LAYING ON OF HANDS: What St. Paul calls an “elementary principle” of Christianity—neglected, forgotten, or rejected by so many Christians today.

LayingonofhandsBishopsOrdainingDeaconAtStandingConferenceofOrientalOrthodoxChurches

Many may have heard or read of the “laying on of hands,” but how many Christians understand its significance? St. Paul, in listing out what he called the “elementary principles of Christ,” mentions the “laying on of hands” as being as fundamental to Christianity as “repentance … faith … baptisms … resurrection of the dead, and … eternal judgment” (Hebrews 6:1-2).

Really? As fundamental as “faith” and belief in the “resurrection of the dead?” Yes. Yet, if you are reading this and consider yourself a Christian, do you understand what the laying on of hands is? And for those who recognize this as a familiar practice, I ask you this: is it being practiced by your church the way it was practiced by the apostles and their legitimate successors?

Here is its history and significance:

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Where does the Bible say only clergy can baptize?

Baptism

Where in the Bible does it explicitly state, “Only bishops and priests can baptize and confer the Holy Spirit?” Where explicitly? Nowhere.

So why do we Orthodox Christians believe this? I am addressing this here because someone recently challenged me with just that question, and I realize many Orthodox do not know how to confront this question. Here’s my take. Continue reading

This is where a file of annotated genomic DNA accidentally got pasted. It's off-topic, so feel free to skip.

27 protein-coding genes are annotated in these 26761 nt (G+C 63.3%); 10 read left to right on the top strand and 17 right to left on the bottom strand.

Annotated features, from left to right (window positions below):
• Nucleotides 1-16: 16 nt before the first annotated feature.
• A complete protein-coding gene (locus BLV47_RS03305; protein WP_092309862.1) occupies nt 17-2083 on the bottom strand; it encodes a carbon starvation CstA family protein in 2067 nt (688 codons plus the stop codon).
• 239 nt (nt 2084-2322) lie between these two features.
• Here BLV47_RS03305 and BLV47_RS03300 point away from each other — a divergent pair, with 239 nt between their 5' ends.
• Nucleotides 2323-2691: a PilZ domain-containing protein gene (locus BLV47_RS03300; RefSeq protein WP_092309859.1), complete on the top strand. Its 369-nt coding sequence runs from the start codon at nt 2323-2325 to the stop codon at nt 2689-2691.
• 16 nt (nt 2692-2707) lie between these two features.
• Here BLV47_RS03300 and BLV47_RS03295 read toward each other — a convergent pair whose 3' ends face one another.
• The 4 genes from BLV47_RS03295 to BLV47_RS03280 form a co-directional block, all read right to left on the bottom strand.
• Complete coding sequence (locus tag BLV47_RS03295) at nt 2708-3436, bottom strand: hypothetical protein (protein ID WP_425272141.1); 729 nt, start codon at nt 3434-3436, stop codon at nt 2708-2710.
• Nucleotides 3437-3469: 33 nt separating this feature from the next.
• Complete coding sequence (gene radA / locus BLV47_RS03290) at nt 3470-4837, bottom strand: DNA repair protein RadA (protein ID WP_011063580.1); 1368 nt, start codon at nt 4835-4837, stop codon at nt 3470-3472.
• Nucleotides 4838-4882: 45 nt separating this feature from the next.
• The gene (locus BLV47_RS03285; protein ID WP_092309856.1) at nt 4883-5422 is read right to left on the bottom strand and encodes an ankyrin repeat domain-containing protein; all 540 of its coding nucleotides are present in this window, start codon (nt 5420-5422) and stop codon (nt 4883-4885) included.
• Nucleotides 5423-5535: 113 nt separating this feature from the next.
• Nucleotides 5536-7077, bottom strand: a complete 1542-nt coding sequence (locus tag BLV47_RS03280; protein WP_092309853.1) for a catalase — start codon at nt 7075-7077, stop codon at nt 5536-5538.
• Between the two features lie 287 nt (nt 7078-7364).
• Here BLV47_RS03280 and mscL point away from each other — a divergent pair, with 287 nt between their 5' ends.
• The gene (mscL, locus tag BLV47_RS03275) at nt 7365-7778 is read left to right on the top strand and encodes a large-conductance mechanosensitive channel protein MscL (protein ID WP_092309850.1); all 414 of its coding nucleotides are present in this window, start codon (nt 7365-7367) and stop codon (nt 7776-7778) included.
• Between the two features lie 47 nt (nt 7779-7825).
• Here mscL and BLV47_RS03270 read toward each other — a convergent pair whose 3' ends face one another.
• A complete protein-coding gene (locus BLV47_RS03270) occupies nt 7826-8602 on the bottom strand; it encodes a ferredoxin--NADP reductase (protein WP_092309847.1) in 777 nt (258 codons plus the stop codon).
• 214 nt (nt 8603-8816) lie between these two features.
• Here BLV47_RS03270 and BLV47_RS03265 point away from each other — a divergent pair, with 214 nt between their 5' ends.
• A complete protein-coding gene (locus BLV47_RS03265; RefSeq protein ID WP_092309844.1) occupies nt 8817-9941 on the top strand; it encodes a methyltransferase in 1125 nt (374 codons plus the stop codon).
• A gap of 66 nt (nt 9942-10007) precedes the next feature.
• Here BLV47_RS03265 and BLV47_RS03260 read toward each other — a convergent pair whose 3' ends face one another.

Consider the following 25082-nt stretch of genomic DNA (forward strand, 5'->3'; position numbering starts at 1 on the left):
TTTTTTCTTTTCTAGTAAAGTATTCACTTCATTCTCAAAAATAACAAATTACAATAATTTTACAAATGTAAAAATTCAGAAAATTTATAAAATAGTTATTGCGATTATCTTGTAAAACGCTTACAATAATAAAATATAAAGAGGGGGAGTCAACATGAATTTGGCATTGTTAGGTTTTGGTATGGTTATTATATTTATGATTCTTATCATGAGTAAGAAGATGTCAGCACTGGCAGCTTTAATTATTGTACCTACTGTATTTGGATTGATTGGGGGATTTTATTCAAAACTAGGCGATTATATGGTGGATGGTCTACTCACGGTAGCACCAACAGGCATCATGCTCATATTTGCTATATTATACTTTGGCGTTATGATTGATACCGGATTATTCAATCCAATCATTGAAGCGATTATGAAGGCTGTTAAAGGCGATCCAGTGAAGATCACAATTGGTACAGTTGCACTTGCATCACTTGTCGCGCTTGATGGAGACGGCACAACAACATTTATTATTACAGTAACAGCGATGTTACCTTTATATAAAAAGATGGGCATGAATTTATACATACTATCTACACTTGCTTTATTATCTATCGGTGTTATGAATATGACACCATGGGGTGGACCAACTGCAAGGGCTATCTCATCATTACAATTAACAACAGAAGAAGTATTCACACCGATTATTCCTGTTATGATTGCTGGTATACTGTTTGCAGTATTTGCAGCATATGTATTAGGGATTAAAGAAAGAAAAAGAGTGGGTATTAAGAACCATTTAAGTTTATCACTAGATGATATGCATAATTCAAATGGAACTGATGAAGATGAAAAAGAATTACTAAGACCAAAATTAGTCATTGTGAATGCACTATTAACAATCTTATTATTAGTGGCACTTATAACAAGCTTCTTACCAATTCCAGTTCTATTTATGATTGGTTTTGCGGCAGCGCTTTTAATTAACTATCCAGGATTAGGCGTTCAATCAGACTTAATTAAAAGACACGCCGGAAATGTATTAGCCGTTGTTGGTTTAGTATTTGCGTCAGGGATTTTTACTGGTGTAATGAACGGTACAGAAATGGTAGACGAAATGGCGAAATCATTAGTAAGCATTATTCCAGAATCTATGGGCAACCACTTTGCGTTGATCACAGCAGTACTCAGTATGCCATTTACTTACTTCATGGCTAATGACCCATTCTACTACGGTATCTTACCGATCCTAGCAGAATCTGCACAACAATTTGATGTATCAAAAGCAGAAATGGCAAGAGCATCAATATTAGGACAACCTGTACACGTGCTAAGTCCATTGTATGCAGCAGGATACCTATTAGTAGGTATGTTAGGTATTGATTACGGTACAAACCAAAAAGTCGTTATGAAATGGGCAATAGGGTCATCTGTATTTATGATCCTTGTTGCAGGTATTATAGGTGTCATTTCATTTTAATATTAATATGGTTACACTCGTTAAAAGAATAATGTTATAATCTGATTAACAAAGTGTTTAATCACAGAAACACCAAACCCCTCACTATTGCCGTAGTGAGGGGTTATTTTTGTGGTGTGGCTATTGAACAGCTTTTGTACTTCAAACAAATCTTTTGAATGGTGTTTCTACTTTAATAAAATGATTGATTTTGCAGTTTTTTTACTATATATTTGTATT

How to Explain the Need for Christianity, and Orthodoxy in 5 easy steps

Christ And Disciples (from icon in Coptic Church in Columbus, OH) If someone were to ask you, why do I need Christ? Why do I need to be Christian? Why do I need Orthodoxy? Why can I not simply be a good person?

Some answer: because God gives me blessings, and so I need Him to remain blessed and prosperous. To that I say, Christianity is not just a feel good religion conferring material prosperity as erroneously preached by many today (such as Joel Olsteen and Joyce Meyer—see this article for more on this). There is no denying that by God’s grace He gives (2 Corinthians 9:8), but at the same time God’s grace is manifested in our lack and in enduring suffering (Matthew 7:14; 2 Corinthians 12:9–10). With or without material abundance, a Christian seeks spiritual compensation now and hereafter. So if prosperity is not guaranteed, then why do I need Christianity, and Orthodoxy? It’s easy to get lost in all the details, so let’s simplify things. The answer revolves around two key matters:

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